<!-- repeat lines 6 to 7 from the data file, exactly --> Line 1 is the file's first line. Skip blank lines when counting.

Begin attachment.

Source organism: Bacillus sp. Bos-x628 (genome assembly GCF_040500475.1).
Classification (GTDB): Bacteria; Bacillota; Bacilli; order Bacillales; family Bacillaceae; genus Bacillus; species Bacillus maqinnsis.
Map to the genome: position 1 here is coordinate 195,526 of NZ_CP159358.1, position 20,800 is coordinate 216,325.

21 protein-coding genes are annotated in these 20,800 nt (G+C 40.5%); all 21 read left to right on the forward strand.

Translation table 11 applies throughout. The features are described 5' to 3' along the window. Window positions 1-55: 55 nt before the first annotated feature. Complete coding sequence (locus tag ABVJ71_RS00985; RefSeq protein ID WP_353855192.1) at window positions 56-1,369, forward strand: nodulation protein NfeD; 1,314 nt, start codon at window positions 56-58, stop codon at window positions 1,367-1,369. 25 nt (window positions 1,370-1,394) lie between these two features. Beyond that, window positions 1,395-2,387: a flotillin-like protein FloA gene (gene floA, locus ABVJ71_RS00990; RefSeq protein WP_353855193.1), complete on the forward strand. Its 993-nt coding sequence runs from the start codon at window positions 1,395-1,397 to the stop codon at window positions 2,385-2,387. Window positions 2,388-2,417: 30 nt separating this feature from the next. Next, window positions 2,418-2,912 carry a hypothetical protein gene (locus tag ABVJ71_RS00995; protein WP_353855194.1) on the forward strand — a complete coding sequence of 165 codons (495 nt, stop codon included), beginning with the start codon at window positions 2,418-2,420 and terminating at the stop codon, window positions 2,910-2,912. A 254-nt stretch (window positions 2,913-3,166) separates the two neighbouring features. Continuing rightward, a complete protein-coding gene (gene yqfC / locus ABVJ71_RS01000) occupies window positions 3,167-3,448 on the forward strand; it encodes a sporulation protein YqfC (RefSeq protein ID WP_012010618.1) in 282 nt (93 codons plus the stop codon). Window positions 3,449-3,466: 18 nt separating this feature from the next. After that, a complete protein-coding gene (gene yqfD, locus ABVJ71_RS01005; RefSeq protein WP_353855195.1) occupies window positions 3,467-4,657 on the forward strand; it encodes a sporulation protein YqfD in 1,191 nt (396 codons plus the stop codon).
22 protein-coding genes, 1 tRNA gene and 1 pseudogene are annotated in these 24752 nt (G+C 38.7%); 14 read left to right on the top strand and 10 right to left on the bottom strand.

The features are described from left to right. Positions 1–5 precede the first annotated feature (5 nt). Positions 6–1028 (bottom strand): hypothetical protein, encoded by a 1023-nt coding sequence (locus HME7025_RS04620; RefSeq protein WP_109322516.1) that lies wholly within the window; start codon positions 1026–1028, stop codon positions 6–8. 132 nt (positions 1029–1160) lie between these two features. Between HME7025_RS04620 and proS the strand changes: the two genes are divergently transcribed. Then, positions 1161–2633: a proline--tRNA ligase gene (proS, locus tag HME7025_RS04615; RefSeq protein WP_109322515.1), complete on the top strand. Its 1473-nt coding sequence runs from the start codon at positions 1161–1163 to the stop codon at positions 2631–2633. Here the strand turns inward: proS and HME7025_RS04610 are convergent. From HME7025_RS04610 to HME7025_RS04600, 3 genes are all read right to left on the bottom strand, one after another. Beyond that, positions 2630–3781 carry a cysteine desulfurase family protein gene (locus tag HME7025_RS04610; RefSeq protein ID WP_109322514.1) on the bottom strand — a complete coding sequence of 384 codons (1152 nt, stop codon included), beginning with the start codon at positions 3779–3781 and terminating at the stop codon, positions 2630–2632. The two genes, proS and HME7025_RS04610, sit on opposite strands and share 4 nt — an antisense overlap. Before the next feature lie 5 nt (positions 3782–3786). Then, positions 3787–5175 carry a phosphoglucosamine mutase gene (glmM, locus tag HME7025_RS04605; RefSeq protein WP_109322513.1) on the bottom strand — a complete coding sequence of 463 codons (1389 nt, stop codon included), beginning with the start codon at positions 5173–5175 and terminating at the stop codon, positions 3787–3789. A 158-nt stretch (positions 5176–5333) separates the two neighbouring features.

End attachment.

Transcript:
22 protein-coding genes, 1 tRNA gene and 1 pseudogene are annotated in these 24752 nt (G+C 38.7%); 14 read left to right on the top strand and 10 right to left on the bottom strand.

The features are described from left to right. Positions 1–5 precede the first annotated feature (5 nt). Positions 6–1028 (bottom strand): hypothetical protein, encoded by a 1023-nt coding sequence (locus HME7025_RS04620; RefSeq protein WP_109322516.1) that lies wholly within the window; start codon positions 1026–1028, stop codon positions 6–8. 132 nt (positions 1029–1160) lie between these two features. Between HME7025_RS04620 and proS the strand changes: the two genes are divergently transcribed. Then, positions 1161–2633: a proline--tRNA ligase gene (proS, locus tag HME7025_RS04615; RefSeq protein WP_109322515.1), complete on the top strand. Its 1473-nt coding sequence runs from the start codon at positions 1161–1163 to the stop codon at positions 2631–2633. Here the strand turns inward: proS and HME7025_RS04610 are convergent. From HME7025_RS04610 to HME7025_RS04600, 3 genes are all read right to left on the bottom strand, one after another. Beyond that, positions 2630–3781 carry a cysteine desulfurase family protein gene (locus tag HME7025_RS04610; RefSeq protein ID WP_109322514.1) on the bottom strand — a complete coding sequence of 384 codons (1152 nt, stop codon included), beginning with the start codon at positions 3779–3781 and terminating at the stop codon, positions 2630–2632. The two genes, proS and HME7025_RS04610, sit on opposite strands and share 4 nt — an antisense overlap. Before the next feature lie 5 nt (positions 3782–3786). Then, positions 3787–5175 carry a phosphoglucosamine mutase gene (glmM, locus tag HME7025_RS04605; RefSeq protein WP_109322513.1) on the bottom strand — a complete coding sequence of 463 codons (1389 nt, stop codon included), beginning with the start codon at positions 5173–5175 and terminating at the stop codon, positions 3787–3789. A 158-nt stretch (positions 5176–5333) separates the two neighbouring features.